Appeal from the Order of the Court of Common Pleas of Philadelphia County in the case of Commonwealth of Pennsylvania v. Flowers & Davis Enterprises, Inc., No. 2432 January Term, 1981.
Gary F. DiVitto, with him, J. Leonard Langan, Chief Counsel, for appellant.
No appearance for appellee.
Judges Blatt, Williams, Jr. and Craig, sitting as a panel of three. Opinion by Judge Williams, Jr.
[ 74 Pa. Commw. Page 515]
The Pennsylvania Liquor Control Board (Board) appeals an order of the Court of Common Pleas of Philadelphia County, dated July 29, 1981, reversing the Board's order revoking the restaurant liquor license, No. R-2780, of Flowers and Davis Enterprises, Inc. (Appellee).
On August 20, 1980, the Board issued a citation to show cause why appellee's liquor license should not be revoked. An ex parte hearing was held on November 21, 1980, before a Board Hearing Examiner. The Board issued an opinion and order, dated December 29, 1980, revoking appellee's liquor license and ordering the forfeiture of the bond filed with the license application for the year beginning November 1, 1979 and ending October 31, 1980.*fn1 The Board's action was based on its sole finding of fact that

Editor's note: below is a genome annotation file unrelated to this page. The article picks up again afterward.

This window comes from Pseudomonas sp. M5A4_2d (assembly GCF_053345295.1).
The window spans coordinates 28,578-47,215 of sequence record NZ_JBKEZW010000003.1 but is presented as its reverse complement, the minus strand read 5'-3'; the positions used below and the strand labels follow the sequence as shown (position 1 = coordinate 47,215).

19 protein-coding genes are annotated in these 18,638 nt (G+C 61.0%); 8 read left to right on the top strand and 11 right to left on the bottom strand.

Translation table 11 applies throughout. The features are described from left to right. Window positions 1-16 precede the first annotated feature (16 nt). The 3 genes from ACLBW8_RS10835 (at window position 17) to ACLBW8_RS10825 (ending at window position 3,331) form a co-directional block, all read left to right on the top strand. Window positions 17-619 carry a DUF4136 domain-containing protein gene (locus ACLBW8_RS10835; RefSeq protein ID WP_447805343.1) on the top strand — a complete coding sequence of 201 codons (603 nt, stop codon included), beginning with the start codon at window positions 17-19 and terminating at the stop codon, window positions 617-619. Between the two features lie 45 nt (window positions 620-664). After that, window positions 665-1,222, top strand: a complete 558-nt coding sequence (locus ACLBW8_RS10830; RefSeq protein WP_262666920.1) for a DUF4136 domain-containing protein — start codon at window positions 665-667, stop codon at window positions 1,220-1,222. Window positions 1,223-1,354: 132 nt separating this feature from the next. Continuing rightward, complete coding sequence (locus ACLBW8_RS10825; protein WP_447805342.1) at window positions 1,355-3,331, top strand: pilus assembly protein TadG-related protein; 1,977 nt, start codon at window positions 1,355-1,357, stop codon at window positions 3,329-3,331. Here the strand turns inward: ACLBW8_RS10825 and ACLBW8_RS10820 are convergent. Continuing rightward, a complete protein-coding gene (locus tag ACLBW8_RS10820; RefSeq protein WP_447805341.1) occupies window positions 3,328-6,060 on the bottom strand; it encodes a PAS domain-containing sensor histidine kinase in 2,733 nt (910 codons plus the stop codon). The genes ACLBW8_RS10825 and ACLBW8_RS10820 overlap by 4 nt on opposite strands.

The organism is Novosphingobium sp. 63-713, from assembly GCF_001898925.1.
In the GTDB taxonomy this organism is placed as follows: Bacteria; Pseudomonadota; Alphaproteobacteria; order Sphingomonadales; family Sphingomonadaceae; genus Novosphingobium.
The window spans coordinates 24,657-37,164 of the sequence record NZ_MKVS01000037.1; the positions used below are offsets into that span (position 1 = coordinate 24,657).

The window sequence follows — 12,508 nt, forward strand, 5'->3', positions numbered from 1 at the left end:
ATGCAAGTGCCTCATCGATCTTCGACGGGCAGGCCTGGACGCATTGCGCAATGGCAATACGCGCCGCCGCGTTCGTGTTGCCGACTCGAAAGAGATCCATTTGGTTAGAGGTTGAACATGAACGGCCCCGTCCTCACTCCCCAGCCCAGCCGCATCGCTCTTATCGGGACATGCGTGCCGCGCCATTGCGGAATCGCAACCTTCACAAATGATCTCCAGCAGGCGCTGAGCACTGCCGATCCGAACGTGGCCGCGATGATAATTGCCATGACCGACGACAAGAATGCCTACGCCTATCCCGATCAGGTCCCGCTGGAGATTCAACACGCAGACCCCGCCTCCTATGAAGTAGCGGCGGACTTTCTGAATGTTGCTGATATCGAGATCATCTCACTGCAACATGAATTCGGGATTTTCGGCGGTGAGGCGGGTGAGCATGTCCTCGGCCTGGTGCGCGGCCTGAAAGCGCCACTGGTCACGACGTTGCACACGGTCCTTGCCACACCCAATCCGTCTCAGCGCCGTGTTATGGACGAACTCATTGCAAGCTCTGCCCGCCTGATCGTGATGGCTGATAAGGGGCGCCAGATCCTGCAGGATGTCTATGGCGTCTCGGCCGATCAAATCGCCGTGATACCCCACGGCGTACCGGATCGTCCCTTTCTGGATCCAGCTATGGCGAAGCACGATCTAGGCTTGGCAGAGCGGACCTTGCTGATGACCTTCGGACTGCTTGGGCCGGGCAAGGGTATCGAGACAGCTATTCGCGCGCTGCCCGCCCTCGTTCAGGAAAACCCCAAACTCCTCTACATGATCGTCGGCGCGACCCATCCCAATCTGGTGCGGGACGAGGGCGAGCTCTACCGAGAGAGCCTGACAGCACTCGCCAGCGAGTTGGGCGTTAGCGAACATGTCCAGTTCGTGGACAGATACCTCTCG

[t]he licensee, by its servants, agents or employes possessed controlled substances on the licensed premises or on premises contiguous or adjacent thereto or used in connection therewith, on May 13, 1980. . . .
Appellee subsequently appealed to the court of common pleas, which in a de novo hearing held on July 29, 1981, reversed the Board's order revoking appellee's license and providing for the bond forfeiture.
Consistent with the language and decisions of the Supreme Court in Noonday Club of Delaware County, Inc. Liquor License Case, 433 Pa. 458, 252 A.2d 568 (1968) and Carver House, Inc. Liquor License Case, 454 Pa. 38, 310 A.2d 81 (1973), this Court has repeatedly adhered to the following:
Pursuant to Section 471 of the Liquor Code, the lower court, on appeal from a decision of the
[ 74 Pa. Commw. Page 516]
Board is required to hold a hearing de novo, make its own findings of fact and conclusions of law, and then, in the exercise of its own discretion, either sustain, reverse, or modify the action of the Board. . . . The Court below [is] required to make a ...